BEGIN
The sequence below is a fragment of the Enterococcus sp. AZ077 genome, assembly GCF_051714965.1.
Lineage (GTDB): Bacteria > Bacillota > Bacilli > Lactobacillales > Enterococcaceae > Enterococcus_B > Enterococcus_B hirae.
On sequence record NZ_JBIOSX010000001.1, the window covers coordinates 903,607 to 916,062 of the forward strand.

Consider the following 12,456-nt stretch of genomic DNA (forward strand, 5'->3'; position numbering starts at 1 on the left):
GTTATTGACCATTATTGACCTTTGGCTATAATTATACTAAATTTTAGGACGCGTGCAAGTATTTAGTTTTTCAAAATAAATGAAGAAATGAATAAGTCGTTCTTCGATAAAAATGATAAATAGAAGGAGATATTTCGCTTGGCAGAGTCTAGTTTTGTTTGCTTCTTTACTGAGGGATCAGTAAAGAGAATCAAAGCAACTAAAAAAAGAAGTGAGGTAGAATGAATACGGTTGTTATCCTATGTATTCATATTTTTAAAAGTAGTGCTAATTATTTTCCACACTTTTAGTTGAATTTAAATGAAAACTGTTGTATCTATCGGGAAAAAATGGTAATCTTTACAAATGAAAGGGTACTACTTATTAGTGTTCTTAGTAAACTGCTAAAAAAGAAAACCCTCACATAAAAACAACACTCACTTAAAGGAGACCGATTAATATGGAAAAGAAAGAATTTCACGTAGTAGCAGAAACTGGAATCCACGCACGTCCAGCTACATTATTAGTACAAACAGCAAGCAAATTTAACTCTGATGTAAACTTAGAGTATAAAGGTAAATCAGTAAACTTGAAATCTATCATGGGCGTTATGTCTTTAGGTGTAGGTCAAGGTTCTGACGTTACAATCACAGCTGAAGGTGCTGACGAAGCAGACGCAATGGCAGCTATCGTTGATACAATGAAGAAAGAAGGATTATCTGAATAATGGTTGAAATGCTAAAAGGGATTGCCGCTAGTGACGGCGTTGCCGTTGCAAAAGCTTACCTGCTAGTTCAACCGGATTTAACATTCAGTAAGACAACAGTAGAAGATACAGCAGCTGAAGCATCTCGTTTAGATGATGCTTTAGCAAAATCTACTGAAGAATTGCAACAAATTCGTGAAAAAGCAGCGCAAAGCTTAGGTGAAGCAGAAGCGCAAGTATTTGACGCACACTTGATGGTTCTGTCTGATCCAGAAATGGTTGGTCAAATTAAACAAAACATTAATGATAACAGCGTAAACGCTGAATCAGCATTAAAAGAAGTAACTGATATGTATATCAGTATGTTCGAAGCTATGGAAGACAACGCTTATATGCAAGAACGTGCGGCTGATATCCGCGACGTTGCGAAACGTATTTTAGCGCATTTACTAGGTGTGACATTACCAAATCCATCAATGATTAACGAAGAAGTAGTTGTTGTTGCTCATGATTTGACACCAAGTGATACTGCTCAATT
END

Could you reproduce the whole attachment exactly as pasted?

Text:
The sequence below is a fragment of the Enterococcus sp. AZ077 genome, assembly GCF_051714965.1.
Lineage (GTDB): Bacteria > Bacillota > Bacilli > Lactobacillales > Enterococcaceae > Enterococcus_B > Enterococcus_B hirae.
On sequence record NZ_JBIOSX010000001.1, the window covers coordinates 903,607 to 916,062 of the forward strand.

Consider the following 12,456-nt stretch of genomic DNA (forward strand, 5'->3'; position numbering starts at 1 on the left):
GTTATTGACCATTATTGACCTTTGGCTATAATTATACTAAATTTTAGGACGCGTGCAAGTATTTAGTTTTTCAAAATAAATGAAGAAATGAATAAGTCGTTCTTCGATAAAAATGATAAATAGAAGGAGATATTTCGCTTGGCAGAGTCTAGTTTTGTTTGCTTCTTTACTGAGGGATCAGTAAAGAGAATCAAAGCAACTAAAAAAAGAAGTGAGGTAGAATGAATACGGTTGTTATCCTATGTATTCATATTTTTAAAAGTAGTGCTAATTATTTTCCACACTTTTAGTTGAATTTAAATGAAAACTGTTGTATCTATCGGGAAAAAATGGTAATCTTTACAAATGAAAGGGTACTACTTATTAGTGTTCTTAGTAAACTGCTAAAAAAGAAAACCCTCACATAAAAACAACACTCACTTAAAGGAGACCGATTAATATGGAAAAGAAAGAATTTCACGTAGTAGCAGAAACTGGAATCCACGCACGTCCAGCTACATTATTAGTACAAACAGCAAGCAAATTTAACTCTGATGTAAACTTAGAGTATAAAGGTAAATCAGTAAACTTGAAATCTATCATGGGCGTTATGTCTTTAGGTGTAGGTCAAGGTTCTGACGTTACAATCACAGCTGAAGGTGCTGACGAAGCAGACGCAATGGCAGCTATCGTTGATACAATGAAGAAAGAAGGATTATCTGAATAATGGTTGAAATGCTAAAAGGGATTGCCGCTAGTGACGGCGTTGCCGTTGCAAAAGCTTACCTGCTAGTTCAACCGGATTTAACATTCAGTAAGACAACAGTAGAAGATACAGCAGCTGAAGCATCTCGTTTAGATGATGCTTTAGCAAAATCTACTGAAGAATTGCAACAAATTCGTGAAAAAGCAGCGCAAAGCTTAGGTGAAGCAGAAGCGCAAGTATTTGACGCACACTTGATGGTTCTGTCTGATCCAGAAATGGTTGGTCAAATTAAACAAAACATTAATGATAACAGCGTAAACGCTGAATCAGCATTAAAAGAAGTAACTGATATGTATATCAGTATGTTCGAAGCTATGGAAGACAACGCTTATATGCAAGAACGTGCGGCTGATATCCGCGACGTTGCGAAACGTATTTTAGCGCATTTACTAGGTGTGACATTACCAAATCCATCAATGATTAACGAAGAAGTAGTTGTTGTTGCTCATGATTTGACACCAAGTGATACTGCTCAATT